Evan Webb, Len Lye Foundation Director and Andres Pardey, Museum Tinguely, in the Len Lye Foundation Research Centre. Photo Paul Brobbel

Evan Webb, Len Lye Foundation Director and Andres Pardey, Museum Tinguely, in the Len Lye Foundation Research Centre. Photo Paul Brobbel

Len Lye and Jean Tinguely - by Andres Pardey, Curator Museum Tinguely

23 Nov 2017

Visiting the archives of the Len Lye Foundation at the Govett-Brewster Gallery in October, I considered the relationship between Len Lye and Jean Tinguely. Lye and Tinguely, both kinetic artists with an oeuvre spanning over a lot more than just ‘funny moving sculpture’, are connected in many ways.

Tinguely, being a generation younger than Lye, was something like an artistic reference for Lye, who started to produce his sculpture just a few years after Tinguely’s machine-sculptures became known all over the world. Lye was famous for his films, and for his interests in many other things, and had always dreamed of creating moving sculptures – but he had to wait until he was almost 60 years before his ideas could become true. Tinguely on the other hand was a star, he showed his works from 1954 in Europe and very soon after in the US and even Japan. He was the master of kinetics. The fact that Tinguely was not only a successful artist but a popular figure makes him similar to Lye who in the 1930s made abstract experimental films as commercials for companies (which were not meant to be seen only by the arty elite).

In one exhibition the two artists (or better, the works of the two artists) met for the first time. In 1960 the idea of an exhibition about kinetic art was growing momentum. One proponent was Daniel Spoerri, a Swiss artist living in Paris and friend of Jean Tinguely. Spoerri talked of it with Willem Sandberg, director of the then leading museum of contemporary art in Europe, the Stedelijk Museum in Amsterdam. Another was Jean Tinguely’s friend, Pontus Hultén, the director of the newly opened Moderna Museet in Stockholm. Both of them wanted to make an exhibition of kinetic art and in the end it became a cooperation of two institutions – the Stedelijk and the Moderna Museet.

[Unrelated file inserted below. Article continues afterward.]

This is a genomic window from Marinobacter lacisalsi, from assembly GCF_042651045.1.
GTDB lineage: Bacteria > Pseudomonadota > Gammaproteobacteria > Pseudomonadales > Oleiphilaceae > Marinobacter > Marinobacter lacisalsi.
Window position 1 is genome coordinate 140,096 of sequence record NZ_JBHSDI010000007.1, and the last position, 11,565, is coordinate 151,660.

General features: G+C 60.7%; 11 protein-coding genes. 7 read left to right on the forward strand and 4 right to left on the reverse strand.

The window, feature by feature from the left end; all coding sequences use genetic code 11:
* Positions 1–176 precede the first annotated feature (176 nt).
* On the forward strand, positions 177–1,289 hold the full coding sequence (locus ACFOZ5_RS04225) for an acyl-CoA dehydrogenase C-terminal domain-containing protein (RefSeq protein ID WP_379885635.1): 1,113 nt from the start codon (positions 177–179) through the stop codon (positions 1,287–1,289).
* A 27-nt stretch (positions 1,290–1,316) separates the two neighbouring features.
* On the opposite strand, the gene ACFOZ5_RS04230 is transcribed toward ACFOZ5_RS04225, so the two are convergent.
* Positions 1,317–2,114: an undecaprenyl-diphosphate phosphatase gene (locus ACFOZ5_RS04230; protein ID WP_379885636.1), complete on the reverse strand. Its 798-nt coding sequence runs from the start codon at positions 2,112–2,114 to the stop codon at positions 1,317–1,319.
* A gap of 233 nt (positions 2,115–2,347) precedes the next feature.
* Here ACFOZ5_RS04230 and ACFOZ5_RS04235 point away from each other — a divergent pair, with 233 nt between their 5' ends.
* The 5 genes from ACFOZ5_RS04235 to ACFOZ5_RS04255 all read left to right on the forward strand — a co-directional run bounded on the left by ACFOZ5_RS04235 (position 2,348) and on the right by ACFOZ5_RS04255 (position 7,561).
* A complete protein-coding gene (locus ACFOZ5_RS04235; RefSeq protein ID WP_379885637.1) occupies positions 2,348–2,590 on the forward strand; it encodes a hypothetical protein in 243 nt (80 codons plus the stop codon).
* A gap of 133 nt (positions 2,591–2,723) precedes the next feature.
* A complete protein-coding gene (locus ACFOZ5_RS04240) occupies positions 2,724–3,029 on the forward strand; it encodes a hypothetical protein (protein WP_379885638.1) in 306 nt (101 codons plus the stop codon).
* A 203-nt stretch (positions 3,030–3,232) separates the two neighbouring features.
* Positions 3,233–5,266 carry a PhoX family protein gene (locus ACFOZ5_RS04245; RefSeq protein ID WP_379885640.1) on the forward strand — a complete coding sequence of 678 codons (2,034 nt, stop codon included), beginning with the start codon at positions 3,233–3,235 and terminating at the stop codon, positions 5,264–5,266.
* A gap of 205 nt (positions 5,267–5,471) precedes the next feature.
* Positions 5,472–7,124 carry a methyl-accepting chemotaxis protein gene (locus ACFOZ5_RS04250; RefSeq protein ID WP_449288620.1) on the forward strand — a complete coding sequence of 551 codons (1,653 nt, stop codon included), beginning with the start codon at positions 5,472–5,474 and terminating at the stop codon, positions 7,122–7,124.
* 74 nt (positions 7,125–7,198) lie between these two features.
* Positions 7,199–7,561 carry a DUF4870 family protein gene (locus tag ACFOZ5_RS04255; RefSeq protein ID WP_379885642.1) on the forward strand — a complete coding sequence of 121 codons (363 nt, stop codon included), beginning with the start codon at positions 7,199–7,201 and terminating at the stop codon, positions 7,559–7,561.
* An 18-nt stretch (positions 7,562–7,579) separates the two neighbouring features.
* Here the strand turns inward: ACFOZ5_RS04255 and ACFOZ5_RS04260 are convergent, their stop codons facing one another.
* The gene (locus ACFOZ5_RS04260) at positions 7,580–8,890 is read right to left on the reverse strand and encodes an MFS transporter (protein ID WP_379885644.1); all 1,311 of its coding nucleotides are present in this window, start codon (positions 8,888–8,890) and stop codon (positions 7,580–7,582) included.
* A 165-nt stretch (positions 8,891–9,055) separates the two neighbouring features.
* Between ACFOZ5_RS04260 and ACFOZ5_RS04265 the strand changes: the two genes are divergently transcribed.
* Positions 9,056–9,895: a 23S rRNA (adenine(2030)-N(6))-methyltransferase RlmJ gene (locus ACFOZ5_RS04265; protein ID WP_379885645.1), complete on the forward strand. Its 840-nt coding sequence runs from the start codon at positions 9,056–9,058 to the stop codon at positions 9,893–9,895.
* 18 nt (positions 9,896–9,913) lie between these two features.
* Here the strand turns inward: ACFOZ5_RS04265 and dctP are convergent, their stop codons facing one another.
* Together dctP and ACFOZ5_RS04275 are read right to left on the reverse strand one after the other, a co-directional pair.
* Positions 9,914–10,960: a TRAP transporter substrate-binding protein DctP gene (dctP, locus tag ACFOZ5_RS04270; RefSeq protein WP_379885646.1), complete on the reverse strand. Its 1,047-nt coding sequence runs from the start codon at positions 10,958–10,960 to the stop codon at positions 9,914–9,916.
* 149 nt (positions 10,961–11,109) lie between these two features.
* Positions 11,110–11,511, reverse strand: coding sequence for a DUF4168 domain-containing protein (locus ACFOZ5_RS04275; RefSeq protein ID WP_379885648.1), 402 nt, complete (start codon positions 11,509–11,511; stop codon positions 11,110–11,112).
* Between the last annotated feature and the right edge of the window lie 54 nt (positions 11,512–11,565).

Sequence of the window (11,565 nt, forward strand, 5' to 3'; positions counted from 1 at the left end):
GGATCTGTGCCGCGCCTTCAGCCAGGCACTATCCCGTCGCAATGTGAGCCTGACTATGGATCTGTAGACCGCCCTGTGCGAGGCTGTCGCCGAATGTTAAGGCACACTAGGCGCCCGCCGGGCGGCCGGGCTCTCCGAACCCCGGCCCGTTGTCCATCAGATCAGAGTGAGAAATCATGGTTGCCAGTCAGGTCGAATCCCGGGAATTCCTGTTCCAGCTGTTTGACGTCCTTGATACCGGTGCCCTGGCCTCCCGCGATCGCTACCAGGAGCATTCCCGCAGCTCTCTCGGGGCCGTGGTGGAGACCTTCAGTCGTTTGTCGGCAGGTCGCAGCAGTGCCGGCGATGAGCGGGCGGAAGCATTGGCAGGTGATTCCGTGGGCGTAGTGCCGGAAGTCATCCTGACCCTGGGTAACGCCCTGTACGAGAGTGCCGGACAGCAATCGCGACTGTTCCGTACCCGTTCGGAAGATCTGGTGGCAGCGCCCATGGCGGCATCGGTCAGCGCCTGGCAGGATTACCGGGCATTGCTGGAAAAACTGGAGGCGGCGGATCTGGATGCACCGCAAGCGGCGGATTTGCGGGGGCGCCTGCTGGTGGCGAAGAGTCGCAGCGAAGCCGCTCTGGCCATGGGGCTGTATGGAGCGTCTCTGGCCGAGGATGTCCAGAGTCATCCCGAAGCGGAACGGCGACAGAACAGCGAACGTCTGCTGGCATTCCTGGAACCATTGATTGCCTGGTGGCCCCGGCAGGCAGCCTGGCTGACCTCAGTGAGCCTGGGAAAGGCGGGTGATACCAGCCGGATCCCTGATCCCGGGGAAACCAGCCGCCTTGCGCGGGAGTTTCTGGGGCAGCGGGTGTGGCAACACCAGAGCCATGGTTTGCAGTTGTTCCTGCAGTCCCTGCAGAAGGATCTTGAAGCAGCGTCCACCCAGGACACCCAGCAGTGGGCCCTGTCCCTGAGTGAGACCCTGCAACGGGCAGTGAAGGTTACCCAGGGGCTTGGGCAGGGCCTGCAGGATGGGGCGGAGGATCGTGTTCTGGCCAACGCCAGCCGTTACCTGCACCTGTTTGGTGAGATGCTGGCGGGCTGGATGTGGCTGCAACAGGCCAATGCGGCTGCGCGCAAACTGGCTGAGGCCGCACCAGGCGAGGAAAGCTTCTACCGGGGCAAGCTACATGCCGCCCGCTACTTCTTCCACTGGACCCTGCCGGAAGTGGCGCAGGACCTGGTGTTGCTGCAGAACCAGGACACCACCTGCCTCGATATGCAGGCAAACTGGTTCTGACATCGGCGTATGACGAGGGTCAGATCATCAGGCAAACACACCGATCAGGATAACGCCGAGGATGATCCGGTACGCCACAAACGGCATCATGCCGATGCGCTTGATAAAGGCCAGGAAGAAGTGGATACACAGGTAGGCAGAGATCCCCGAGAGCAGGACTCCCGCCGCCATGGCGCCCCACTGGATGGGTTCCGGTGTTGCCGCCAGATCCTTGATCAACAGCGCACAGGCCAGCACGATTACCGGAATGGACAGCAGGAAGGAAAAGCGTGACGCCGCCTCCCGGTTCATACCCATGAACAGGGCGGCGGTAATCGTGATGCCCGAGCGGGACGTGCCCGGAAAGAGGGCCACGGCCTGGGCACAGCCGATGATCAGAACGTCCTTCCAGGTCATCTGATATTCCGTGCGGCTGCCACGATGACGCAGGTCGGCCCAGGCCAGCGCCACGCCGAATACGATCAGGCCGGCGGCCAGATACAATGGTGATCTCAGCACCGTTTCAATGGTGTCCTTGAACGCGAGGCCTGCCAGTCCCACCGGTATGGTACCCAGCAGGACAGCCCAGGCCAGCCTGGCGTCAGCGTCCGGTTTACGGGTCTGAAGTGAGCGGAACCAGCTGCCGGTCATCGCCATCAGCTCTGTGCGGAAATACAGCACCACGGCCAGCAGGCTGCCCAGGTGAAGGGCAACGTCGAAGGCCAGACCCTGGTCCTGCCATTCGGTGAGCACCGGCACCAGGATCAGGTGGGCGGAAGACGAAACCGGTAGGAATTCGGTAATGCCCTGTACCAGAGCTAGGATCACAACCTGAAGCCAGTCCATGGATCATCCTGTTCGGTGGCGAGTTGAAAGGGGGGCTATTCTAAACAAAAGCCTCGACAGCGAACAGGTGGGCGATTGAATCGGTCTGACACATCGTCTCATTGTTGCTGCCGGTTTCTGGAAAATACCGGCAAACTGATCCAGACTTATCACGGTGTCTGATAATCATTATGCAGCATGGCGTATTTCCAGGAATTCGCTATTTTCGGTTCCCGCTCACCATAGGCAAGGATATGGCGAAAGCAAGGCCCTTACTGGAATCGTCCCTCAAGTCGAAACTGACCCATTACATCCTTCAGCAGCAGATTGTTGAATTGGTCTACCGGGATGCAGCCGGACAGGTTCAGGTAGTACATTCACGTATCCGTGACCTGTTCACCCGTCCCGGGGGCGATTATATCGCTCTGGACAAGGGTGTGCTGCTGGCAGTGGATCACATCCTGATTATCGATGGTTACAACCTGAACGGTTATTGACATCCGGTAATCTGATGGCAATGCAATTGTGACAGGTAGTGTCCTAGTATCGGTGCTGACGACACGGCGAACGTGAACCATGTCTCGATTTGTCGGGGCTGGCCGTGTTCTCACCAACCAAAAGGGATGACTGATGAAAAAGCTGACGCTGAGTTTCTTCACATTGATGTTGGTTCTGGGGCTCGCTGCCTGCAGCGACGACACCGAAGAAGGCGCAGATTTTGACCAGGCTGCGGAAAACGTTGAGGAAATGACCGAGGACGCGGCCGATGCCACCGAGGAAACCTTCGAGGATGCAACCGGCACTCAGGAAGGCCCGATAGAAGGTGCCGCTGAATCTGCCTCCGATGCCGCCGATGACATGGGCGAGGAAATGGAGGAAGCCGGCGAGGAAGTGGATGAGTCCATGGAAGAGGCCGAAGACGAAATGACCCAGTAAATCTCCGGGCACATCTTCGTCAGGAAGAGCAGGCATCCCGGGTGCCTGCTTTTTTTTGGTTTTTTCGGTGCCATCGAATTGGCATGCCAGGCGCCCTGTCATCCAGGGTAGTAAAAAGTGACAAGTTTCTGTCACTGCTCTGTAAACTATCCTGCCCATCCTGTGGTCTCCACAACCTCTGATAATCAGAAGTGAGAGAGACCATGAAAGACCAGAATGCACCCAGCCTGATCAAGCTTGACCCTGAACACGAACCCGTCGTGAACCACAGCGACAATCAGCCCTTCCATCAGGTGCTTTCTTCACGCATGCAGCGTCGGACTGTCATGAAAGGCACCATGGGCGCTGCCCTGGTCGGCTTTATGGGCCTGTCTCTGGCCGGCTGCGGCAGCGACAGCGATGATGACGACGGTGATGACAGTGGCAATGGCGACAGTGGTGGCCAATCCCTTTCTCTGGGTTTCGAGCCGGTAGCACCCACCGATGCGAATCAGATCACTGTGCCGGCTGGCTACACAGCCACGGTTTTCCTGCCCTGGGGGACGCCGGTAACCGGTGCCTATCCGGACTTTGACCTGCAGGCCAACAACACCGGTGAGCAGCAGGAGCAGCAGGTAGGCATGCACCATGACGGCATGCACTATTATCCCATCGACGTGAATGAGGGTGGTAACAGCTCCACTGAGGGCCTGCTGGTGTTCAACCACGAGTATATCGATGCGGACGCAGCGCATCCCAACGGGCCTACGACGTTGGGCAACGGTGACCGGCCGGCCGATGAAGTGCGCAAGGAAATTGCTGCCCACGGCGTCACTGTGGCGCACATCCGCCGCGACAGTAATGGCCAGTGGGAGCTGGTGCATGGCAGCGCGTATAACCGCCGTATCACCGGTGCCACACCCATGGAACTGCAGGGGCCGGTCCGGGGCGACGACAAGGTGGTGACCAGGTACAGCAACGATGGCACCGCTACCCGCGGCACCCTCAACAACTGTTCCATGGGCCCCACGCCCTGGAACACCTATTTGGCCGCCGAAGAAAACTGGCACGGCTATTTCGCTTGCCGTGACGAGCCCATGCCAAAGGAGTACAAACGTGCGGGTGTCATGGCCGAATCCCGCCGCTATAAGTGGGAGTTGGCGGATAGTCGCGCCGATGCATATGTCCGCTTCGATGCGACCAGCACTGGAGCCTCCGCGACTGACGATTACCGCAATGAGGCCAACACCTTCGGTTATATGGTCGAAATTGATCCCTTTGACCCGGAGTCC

The groundbreaking 1961 exhibition was Bewogen Beweging (or Rörelse I Konsten, as the title of the show was in Stockholm) and included 28 works by Tinguely and just one by Lye, his Fountain, exhibited after only a few years of practice as a kinetic sculptor. It was for sure a ‘happy moment’ for Lye, as it was one for many of the artists in this exhibition. But for Lye it was perhaps a bit more special than for others, being an artist with a long and respected career.

Some of these ‘happy moments’ of Lye's artistic life are on display right now in New Plymouth, one of the many wonderful shows created out of the Len Lye Foundation Collection and Archive at the Govett-Brewster Art Gallery, and reason for many like me to come to Taranaki and undertake research here.


Andrew Pardey, Curator, Museum Tinguely

 

 

Installation view of <em>Len Lye: Happy Moments</em> (5 Aug - 26 Nov 2017). Photo Bryan James

Installation view of Len Lye: Happy Moments (5 Aug - 26 Nov 2017). Photo Bryan James

Jean Tinguely's <em>Fountain</em> in front of the Museum Tinguely, Basel. Photo Wikimedia Commons

Jean Tinguely's Fountain in front of the Museum Tinguely, Basel. Photo Wikimedia Commons

Installation view of <em>Len Lye: Happy Moments</em> (5 Aug - 26 Nov 2017). Photo Bryan James

Installation view of Len Lye: Happy Moments (5 Aug - 26 Nov 2017). Photo Bryan James